A Legal Primer for Bloggers, Part 5 – Privacy
It’s only taken a year, but I’ll finally wrap up this blog series. I will be speaking on these topics (legal issues that bloggers should be thinking about) at the upcoming Blog Indiana conference, the very conference that inspired these posts one year ago. Blog Indiana is a blogging and social media conference that aims to promote education, innovation and collaboration among Indiana’s fast-growing blogging community. This year I hope to provide some of the important legal content missing from last year’s conference.
Without further ado, this final blog post will discuss privacy issues, including what you can and cannot share about others, distinguishing between private and “newsworthy” information. Privacy law is the area of law concerned with the protection and preservation of the privacy rights of individuals, including you, me and Lindsay Lohan. Privacy law is a big deal on the internet, where private information can be spread quickly and widely with just a mouse-click.
What is private information?
No legal jargon here…private information is simply personal details about someone that has not been disclosed to the public. If information is publicly disclosed by a person about himself, it moves into the public domain and will no longer be considered “private.”
Can you be sued for publishing somebody else’s private information?
Some jurisdictions allow lawsuits for the publication of private information. Whether Indiana recognizes a legal claim for publication of private information is unsettled. Before 1997, Indiana’s lower courts clearly recognized such a claim. In 1997, a divided Indiana Supreme Court decision saw two Justices rule that Indiana law did not recognize a legal claim for publication of private facts, while three other Justices agreed with the result in the case but not with their reasoning. Later courts have disagreed on whether this claim still exists in Indiana.
To the extent that Indiana law still recognizes a publication of private information claim, the elements are:
- a public disclosure of private information concerning the plaintiff that would be highly offensive and objectionable to a reasonable person of ordinary sensibilities;
- to persons who have no legitimate interest in the information;
- in a manner that is coercive and oppressive.
Publication on a blog will almost certainly be considered public disclosure. Be aware that you could be subject to the laws of another jurisdiction besides Indiana.
What is “highly offensive and objectionable” to a reasonable person?
To state a claim for public disclosure of private information, a plaintiff must show that the matter made public was one that would be “highly offensive and objectionable to a reasonable person of ordinary sensibilities.” Exactly what qualifies, as you might imagine, changes over time, varies from location to location and from jury to jury. Caselaw can provide a good idea of how courts have treated this requirement in the past, but social mores and the jury’s “gut” will ultimately make the call.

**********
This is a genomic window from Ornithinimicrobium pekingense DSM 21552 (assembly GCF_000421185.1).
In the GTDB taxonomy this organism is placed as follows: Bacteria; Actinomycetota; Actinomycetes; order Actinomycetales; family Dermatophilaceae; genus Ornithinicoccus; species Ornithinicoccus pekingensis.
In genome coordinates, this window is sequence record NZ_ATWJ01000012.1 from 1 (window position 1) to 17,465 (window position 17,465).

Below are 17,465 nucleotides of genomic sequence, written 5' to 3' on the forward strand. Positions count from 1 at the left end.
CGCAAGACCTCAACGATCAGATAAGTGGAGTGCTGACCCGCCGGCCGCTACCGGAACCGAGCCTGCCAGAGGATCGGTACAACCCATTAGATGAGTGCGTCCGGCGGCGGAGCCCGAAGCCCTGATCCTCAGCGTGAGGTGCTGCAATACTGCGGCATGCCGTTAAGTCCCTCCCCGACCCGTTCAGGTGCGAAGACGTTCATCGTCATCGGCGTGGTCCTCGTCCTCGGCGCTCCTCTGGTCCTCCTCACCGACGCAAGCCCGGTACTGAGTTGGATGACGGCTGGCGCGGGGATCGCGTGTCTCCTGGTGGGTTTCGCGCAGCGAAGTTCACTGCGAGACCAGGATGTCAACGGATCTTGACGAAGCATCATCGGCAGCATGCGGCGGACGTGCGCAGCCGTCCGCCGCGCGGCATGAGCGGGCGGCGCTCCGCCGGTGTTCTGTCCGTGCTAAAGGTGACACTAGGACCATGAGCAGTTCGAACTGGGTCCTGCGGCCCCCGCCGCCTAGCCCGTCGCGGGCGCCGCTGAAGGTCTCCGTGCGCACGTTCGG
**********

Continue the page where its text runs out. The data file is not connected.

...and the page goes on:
Based on the above, the media, paparazzi and much of the blogosphere would be up a certain creek without a paddle, since they couldn’t reveal private information about anyone. However, every rule has an exception. If private information is deemed “newsworthy,” it may be legal to print it even if it might be considered “highly offensive and objectionable to a reasonable person.”
Who determines if private information is “newsworthy”?
Indiana law does not impose liability for publication of information that is of legitimate public interest (i.e., newsworthy).
Private information is newsworthy if some reasonable members of the community could entertain a legitimate interest in it. Courts generally recognize that the public has a legitimate interest in almost all recent events, even if it involves private information about participants, as well as a legitimate interest in the private lives of prominent or notorious figures (such as actors, actresses, professional athletes, public officers, noted inventors, or war heroes). Newsworthiness is not limited to reports of current events, but extends to articles for the purposes of education, amusement, or enlightenment. However, a court may look at whether the private information is pertinent to an otherwise newsworthy story.
Courts applying Indiana law have found the following things to be newsworthy:
- a suspected arsonist’s loan status disclosed by a bank to an arson investigator;
- debts owed by the employees of a company disclosed by a creditor to the employer; and
- the details of an extramarital affair related to a sexual harassment claim against agents of the State Lottery Commission of Indiana made public by the media.
I hope bloggers have found the information in these posts to be helpful. Please leave a comment or send an email if you’d like additional information. See you at Blog Indiana 2010!
Citizen Media Law Project